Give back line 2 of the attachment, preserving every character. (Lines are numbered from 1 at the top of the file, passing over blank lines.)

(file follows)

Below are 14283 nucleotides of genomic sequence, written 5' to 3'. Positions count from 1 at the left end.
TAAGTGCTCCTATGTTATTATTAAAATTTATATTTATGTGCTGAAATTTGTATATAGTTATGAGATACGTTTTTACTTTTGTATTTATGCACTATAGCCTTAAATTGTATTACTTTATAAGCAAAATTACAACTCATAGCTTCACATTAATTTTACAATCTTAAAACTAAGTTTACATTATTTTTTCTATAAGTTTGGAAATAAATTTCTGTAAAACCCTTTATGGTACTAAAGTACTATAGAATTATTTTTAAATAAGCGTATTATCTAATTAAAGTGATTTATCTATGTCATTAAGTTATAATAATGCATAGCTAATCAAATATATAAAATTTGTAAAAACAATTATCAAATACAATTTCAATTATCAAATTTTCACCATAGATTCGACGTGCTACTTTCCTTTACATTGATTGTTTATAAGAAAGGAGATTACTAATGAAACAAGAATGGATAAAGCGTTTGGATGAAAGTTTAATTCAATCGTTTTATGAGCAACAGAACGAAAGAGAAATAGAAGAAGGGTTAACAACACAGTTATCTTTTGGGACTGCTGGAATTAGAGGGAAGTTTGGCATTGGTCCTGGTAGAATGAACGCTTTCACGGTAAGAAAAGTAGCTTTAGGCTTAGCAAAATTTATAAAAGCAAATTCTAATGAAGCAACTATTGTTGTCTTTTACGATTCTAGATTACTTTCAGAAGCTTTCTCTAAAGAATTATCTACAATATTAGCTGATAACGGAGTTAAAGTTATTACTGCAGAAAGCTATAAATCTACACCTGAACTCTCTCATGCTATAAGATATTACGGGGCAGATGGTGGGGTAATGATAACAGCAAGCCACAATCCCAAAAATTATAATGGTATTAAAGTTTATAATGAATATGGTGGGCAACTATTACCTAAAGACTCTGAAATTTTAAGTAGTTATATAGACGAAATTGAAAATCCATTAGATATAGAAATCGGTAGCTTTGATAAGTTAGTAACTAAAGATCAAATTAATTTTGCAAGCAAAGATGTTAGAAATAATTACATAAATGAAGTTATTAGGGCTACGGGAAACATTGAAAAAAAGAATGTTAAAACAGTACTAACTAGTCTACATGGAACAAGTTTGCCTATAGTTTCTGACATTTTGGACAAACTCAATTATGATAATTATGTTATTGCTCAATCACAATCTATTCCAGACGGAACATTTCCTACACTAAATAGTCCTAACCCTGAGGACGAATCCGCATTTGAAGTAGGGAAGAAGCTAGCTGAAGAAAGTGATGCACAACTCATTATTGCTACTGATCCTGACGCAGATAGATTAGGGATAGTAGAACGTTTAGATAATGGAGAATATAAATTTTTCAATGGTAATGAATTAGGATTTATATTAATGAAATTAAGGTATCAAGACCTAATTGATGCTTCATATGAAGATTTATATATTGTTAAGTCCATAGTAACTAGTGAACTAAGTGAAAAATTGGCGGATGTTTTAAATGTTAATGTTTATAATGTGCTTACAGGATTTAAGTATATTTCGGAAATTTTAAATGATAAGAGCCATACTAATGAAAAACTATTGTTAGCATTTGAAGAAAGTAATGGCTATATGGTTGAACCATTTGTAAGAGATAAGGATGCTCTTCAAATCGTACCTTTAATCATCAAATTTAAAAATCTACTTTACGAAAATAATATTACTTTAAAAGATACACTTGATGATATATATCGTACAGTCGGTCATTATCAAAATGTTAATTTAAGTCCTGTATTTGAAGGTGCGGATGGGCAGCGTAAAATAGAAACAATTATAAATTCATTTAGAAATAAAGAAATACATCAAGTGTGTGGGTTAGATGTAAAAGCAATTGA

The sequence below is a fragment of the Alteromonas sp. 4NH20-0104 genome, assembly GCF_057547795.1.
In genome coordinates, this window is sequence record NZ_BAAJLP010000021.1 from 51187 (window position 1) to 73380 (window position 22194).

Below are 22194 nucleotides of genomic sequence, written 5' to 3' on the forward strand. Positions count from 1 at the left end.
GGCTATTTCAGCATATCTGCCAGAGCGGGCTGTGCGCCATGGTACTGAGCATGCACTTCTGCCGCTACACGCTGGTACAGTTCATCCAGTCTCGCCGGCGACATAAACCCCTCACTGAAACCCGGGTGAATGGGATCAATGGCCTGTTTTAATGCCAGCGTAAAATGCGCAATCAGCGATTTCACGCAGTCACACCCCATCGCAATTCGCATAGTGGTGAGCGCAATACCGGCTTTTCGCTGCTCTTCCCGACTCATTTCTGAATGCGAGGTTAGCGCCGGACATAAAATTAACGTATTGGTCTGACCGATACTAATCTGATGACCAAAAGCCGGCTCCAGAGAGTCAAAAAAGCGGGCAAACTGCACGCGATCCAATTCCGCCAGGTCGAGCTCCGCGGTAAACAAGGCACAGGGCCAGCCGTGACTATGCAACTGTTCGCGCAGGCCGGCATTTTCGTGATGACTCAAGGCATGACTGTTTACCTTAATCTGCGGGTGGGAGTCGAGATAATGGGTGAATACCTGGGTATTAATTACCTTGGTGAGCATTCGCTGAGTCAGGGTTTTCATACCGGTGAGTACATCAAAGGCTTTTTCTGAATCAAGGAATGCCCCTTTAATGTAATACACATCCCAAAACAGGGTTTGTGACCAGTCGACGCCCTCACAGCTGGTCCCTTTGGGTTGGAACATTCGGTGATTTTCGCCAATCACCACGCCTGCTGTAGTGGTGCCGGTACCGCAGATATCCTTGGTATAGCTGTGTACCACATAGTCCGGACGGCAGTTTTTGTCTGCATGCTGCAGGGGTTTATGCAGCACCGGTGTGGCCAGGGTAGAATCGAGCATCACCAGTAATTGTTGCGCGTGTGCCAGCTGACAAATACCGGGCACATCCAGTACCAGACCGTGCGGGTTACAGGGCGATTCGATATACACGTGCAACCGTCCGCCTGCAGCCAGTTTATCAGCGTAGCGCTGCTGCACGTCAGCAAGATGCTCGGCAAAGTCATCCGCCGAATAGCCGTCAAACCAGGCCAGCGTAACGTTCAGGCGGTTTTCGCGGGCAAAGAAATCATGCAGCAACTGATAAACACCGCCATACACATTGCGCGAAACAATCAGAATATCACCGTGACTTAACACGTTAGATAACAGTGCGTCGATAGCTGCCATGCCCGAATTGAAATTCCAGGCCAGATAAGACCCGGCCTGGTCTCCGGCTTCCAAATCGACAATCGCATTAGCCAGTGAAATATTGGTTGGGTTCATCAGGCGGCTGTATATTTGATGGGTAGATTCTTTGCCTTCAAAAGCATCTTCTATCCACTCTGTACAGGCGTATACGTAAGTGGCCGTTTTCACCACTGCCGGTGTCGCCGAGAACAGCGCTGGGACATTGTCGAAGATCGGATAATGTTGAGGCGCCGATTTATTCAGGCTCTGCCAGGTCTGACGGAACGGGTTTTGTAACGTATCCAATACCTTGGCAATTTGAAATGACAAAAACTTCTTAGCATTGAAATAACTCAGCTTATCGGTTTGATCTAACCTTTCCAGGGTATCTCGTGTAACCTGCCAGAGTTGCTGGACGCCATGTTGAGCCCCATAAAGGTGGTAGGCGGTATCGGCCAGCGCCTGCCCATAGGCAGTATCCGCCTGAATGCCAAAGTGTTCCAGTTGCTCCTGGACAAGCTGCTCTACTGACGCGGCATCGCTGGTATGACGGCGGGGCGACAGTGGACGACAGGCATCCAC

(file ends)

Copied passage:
TAAGTGCTCCTATGTTATTATTAAAATTTATATTTATGTGCTGAAATTTGTATATAGTTATGAGATACGTTTTTACTTTTGTATTTATGCACTATAGCCTTAAATTGTATTACTTTATAAGCAAAATTACAACTCATAGCTTCACATTAATTTTACAATCTTAAAACTAAGTTTACATTATTTTTTCTATAAGTTTGGAAATAAATTTCTGTAAAACCCTTTATGGTACTAAAGTACTATAGAATTATTTTTAAATAAGCGTATTATCTAATTAAAGTGATTTATCTATGTCATTAAGTTATAATAATGCATAGCTAATCAAATATATAAAATTTGTAAAAACAATTATCAAATACAATTTCAATTATCAAATTTTCACCATAGATTCGACGTGCTACTTTCCTTTACATTGATTGTTTATAAGAAAGGAGATTACTAATGAAACAAGAATGGATAAAGCGTTTGGATGAAAGTTTAATTCAATCGTTTTATGAGCAACAGAACGAAAGAGAAATAGAAGAAGGGTTAACAACACAGTTATCTTTTGGGACTGCTGGAATTAGAGGGAAGTTTGGCATTGGTCCTGGTAGAATGAACGCTTTCACGGTAAGAAAAGTAGCTTTAGGCTTAGCAAAATTTATAAAAGCAAATTCTAATGAAGCAACTATTGTTGTCTTTTACGATTCTAGATTACTTTCAGAAGCTTTCTCTAAAGAATTATCTACAATATTAGCTGATAACGGAGTTAAAGTTATTACTGCAGAAAGCTATAAATCTACACCTGAACTCTCTCATGCTATAAGATATTACGGGGCAGATGGTGGGGTAATGATAACAGCAAGCCACAATCCCAAAAATTATAATGGTATTAAAGTTTATAATGAATATGGTGGGCAACTATTACCTAAAGACTCTGAAATTTTAAGTAGTTATATAGACGAAATTGAAAATCCATTAGATATAGAAATCGGTAGCTTTGATAAGTTAGTAACTAAAGATCAAATTAATTTTGCAAGCAAAGATGTTAGAAATAATTACATAAATGAAGTTATTAGGGCTACGGGAAACATTGAAAAAAAGAATGTTAAAACAGTACTAACTAGTCTACATGGAACAAGTTTGCCTATAGTTTCTGACATTTTGGACAAACTCAATTATGATAATTATGTTATTGCTCAATCACAATCTATTCCAGACGGAACATTTCCTACACTAAATAGTCCTAACCCTGAGGACGAATCCGCATTTGAAGTAGGGAAGAAGCTAGCTGAAGAAAGTGATGCACAACTCATTATTGCTACTGATCCTGACGCAGATAGATTAGGGATAGTAGAACGTTTAGATAATGGAGAATATAAATTTTTCAATGGTAATGAATTAGGATTTATATTAATGAAATTAAGGTATCAAGACCTAATTGATGCTTCATATGAAGATTTATATATTGTTAAGTCCATAGTAACTAGTGAACTAAGTGAAAAATTGGCGGATGTTTTAAATGTTAATGTTTATAATGTGCTTACAGGATTTAAGTATATTTCGGAAATTTTAAATGATAAGAGCCATACTAATGAAAAACTATTGTTAGCATTTGAAGAAAGTAATGGCTATATGGTTGAACCATTTGTAAGAGATAAGGATGCTCTTCAAATCGTACCTTTAATCATCAAATTTAAAAATCTACTTTACGAAAATAATATTACTTTAAAAGATACACTTGATGATATATATCGTACAGTCGGTCATTATCAAAATGTTAATTTAAGTCCTGTATTTGAAGGTGCGGATGGGCAGCGTAAAATAGAAACAATTATAAATTCATTTAGAAATAAAGAAATACATCAAGTGTGTGGGTTAGATGTAAAAGCAATTGA